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Heroin and Prescription Opioid Abuse Prevention, Education,

and Enforcement Act of 2015

Introduced on 4-29-15 by Kelly Ayotte [R-NH] and referred to the Judiciary Committee. Cosponsored by Joe Donnelly [D-IN]. A related bill is H.R.2805.

Purpose: To address prescription opioid abuse and heroin use.

SEC. 2. Findings.

Congress makes the following findings:

(1) The Controlled Substances Act (21 U.S.C. 801 et seq.) declares that many controlled substances have a useful and legitimate medical purpose and are necessary to maintain the health and general welfare of the people of the United States. Pain is a major national health problem. The responsible treatment of pain is a high priority and the needs of individuals with pain must be taken into careful consideration when taking steps to prevent prescription drug misuse and abuse.

Prescription opioids are susceptible to diversion or misused by individuals not taking them as directed. 4 out of 5 new heroin users claim they became addicted to prescription opioids first. More people are using heroin, and are using it at a younger age, from 142,000 in 2010 with average age of 25.5 years, to 178,000 in 2011 with the average age of 22 years. Heroin use nationwide rose 79 percent between 2007 and 2012. Deaths from heroin overdose have tripled between 2010 and 2013.

The Edward Byrne Memorial Justice Assistance Grant Program under part E of title I of the Omnibus Crime Control and Safe Streets Act of 1968 (42 U.S.C. 3750 et seq.) is critical to fighting the prescription opioid abuse and heroin use epidemics, and should be reauthorized and fully funded.

SEC. 3. Development of best prescribing practices.

(a) Set up a Pain Management Best Practices Inter-Agency Task Force comprised of representatives of DHHS, CDC, VA, DoD, DEA, Office of National Drug Control Policy, NIH, physicians, dentists, non-physician prescribers, pharmacists, research experts, pain management professional organizations, mental health treatment community, pain advocacy groups, and other stakeholders.

The task force shall develop best practices for pain management and prescription pain medication prescribing practices, taking into consideration existing research, recommendations from relevant conferences, State and local authorities, and medical organizations. It shall solicit public comment on the best practices developed, and develop a strategy for disseminating the information about best practices to prescribers, pharmacists, medical boards, etc.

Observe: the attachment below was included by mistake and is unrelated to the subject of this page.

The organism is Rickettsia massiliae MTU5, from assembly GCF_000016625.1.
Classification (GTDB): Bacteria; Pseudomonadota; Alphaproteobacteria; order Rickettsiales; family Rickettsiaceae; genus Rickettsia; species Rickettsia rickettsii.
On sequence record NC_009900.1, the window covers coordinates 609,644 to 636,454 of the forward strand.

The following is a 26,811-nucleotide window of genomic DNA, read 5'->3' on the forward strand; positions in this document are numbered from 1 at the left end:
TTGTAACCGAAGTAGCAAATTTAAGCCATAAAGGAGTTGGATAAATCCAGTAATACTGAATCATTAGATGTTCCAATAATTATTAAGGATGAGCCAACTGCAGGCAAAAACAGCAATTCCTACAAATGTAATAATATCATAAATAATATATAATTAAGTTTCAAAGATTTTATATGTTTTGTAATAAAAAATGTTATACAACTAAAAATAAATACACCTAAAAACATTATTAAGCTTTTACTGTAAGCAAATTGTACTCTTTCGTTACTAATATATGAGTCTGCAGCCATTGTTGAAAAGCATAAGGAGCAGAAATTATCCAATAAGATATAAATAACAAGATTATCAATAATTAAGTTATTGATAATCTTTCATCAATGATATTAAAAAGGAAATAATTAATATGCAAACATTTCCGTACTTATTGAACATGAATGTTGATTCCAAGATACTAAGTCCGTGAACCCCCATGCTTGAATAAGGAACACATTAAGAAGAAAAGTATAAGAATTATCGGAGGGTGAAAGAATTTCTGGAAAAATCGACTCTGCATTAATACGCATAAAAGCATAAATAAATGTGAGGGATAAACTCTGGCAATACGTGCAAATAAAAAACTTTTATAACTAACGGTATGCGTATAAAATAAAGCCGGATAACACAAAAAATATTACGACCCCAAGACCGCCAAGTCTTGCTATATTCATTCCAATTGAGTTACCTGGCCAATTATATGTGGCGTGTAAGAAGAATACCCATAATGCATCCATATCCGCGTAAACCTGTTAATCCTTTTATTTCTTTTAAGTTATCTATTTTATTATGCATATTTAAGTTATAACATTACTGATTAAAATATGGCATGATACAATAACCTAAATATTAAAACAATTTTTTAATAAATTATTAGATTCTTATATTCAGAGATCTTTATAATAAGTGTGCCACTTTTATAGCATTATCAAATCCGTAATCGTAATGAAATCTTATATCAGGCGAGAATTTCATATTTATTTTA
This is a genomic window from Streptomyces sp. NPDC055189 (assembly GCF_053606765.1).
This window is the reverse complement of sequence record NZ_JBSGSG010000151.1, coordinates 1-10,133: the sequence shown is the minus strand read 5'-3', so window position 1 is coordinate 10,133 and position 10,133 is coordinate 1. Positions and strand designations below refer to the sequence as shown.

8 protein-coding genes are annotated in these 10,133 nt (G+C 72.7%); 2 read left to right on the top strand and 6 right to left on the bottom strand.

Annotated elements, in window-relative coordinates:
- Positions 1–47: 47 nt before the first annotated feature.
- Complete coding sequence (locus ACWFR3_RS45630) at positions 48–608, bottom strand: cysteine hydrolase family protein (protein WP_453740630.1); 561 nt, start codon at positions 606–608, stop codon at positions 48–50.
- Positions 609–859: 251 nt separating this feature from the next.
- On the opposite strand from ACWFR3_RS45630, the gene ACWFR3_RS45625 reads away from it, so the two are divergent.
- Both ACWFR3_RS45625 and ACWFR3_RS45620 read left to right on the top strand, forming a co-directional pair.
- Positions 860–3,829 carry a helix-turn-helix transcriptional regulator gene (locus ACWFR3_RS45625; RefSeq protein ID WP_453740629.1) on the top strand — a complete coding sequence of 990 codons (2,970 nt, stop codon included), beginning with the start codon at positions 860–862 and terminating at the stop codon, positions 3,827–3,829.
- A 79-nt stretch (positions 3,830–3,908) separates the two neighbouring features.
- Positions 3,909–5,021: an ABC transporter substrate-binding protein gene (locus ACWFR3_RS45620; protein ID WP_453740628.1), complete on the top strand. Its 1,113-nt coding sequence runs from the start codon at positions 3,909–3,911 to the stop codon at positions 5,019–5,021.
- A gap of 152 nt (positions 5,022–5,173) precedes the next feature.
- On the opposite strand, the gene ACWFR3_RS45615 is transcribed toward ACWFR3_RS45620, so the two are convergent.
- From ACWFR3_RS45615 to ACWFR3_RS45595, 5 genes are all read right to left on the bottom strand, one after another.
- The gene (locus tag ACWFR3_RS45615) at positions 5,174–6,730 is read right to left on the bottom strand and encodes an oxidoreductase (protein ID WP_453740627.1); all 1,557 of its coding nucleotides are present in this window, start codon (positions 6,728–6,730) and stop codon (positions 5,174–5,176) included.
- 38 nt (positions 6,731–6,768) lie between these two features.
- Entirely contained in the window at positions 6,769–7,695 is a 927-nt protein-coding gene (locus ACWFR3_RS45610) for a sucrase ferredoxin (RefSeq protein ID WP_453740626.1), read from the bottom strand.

The task force shall not have rulemaking authority. The task force shall submit to Congress a report that includes the strategy for disseminating best practices, a feasibility study on linking best practices with receiving and renewing registrations under the CSA, and recommendations on how to apply such best practices to improve prescribing practices at medical facilities, including the VA.

SEC. 4. The Harold Rogers prescription drug monitoring program.

(a) Authorization of appropriations of $9,000,000 for each of fiscal years 2016 through 2020 to carry out the Harold Rogers Prescription Drug Monitoring Program established under the Departments of Commerce, Justice, and State, the Judiciary, and Related Agencies Appropriations Act, 2002 (Public Law 107–77; 115 Stat. 748). Report to Congress of effectiveness in reducing prescription drug abuse, and any corresponding increase or decrease in the use of heroin.

 SEC. 5. Reauthorization of Byrne justice assistance grant program.

Extends section 508 of title I of the Omnibus Crime Control and Safe Streets Act of 1968 (42 U.S.C. 3758) from 2016 through 2020.

SEC. 6. Awareness campaigns.

The Secretary of DHHS shall advance the education and awareness of the public, providers, and patients regarding the risk of abuse of prescription opioids

The Office of National Drug Control Policy shall establish a national drug awareness campaign which will take into account the association between prescription opioid abuse and heroin use,  emphasize similarities and the effects of heroin and prescription opioids on the human body; and bring greater public awareness to the dangerous effects of fentanyl when mixed with heroin.

SEC. 7. Naloxone demonstration grants:

Authorizes 3-year grants for 8 demonstration programs for properly trained first responders to administer an opioid overdose reversal drug to an individual experiencing overdose. The grant shall make an opioid overdose reversal drug available to first responders, train and provide resources for first responders, establish processes, protocols, and mechanisms for referral to treatment and shall provide individualized technical support. 

Appropriation for this bill was not included. The costs should be offset by a corresponding reduction in Federal non-defense discretionary spending.



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